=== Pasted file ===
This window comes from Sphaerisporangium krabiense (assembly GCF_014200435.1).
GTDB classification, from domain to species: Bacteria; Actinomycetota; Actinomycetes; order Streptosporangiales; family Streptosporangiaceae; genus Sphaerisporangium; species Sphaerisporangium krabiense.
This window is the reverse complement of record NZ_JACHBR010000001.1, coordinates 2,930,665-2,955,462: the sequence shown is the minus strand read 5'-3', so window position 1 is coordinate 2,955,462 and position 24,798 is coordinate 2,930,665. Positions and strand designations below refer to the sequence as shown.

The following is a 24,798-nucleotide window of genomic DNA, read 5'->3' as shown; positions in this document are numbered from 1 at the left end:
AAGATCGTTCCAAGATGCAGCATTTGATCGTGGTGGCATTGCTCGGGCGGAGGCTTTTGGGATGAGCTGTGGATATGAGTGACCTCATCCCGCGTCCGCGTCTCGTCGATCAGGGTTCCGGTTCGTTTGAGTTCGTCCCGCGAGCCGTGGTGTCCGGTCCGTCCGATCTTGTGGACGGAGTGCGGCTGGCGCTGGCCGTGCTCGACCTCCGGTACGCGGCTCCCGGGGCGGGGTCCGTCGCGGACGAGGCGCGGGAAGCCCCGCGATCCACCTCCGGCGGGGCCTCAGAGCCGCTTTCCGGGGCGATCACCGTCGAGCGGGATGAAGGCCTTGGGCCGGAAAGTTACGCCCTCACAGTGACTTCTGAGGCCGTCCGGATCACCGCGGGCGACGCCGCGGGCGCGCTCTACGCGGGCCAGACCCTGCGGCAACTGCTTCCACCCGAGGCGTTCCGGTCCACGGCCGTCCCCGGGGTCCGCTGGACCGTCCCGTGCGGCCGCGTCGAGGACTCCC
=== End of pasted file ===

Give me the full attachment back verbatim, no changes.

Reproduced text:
This window comes from Sphaerisporangium krabiense (assembly GCF_014200435.1).
GTDB classification, from domain to species: Bacteria; Actinomycetota; Actinomycetes; order Streptosporangiales; family Streptosporangiaceae; genus Sphaerisporangium; species Sphaerisporangium krabiense.
This window is the reverse complement of record NZ_JACHBR010000001.1, coordinates 2,930,665-2,955,462: the sequence shown is the minus strand read 5'-3', so window position 1 is coordinate 2,955,462 and position 24,798 is coordinate 2,930,665. Positions and strand designations below refer to the sequence as shown.

The following is a 24,798-nucleotide window of genomic DNA, read 5'->3' as shown; positions in this document are numbered from 1 at the left end:
AAGATCGTTCCAAGATGCAGCATTTGATCGTGGTGGCATTGCTCGGGCGGAGGCTTTTGGGATGAGCTGTGGATATGAGTGACCTCATCCCGCGTCCGCGTCTCGTCGATCAGGGTTCCGGTTCGTTTGAGTTCGTCCCGCGAGCCGTGGTGTCCGGTCCGTCCGATCTTGTGGACGGAGTGCGGCTGGCGCTGGCCGTGCTCGACCTCCGGTACGCGGCTCCCGGGGCGGGGTCCGTCGCGGACGAGGCGCGGGAAGCCCCGCGATCCACCTCCGGCGGGGCCTCAGAGCCGCTTTCCGGGGCGATCACCGTCGAGCGGGATGAAGGCCTTGGGCCGGAAAGTTACGCCCTCACAGTGACTTCTGAGGCCGTCCGGATCACCGCGGGCGACGCCGCGGGCGCGCTCTACGCGGGCCAGACCCTGCGGCAACTGCTTCCACCCGAGGCGTTCCGGTCCACGGCCGTCCCCGGGGTCCGCTGGACCGTCCCGTGCGGCCGCGTCGAGGACTCCC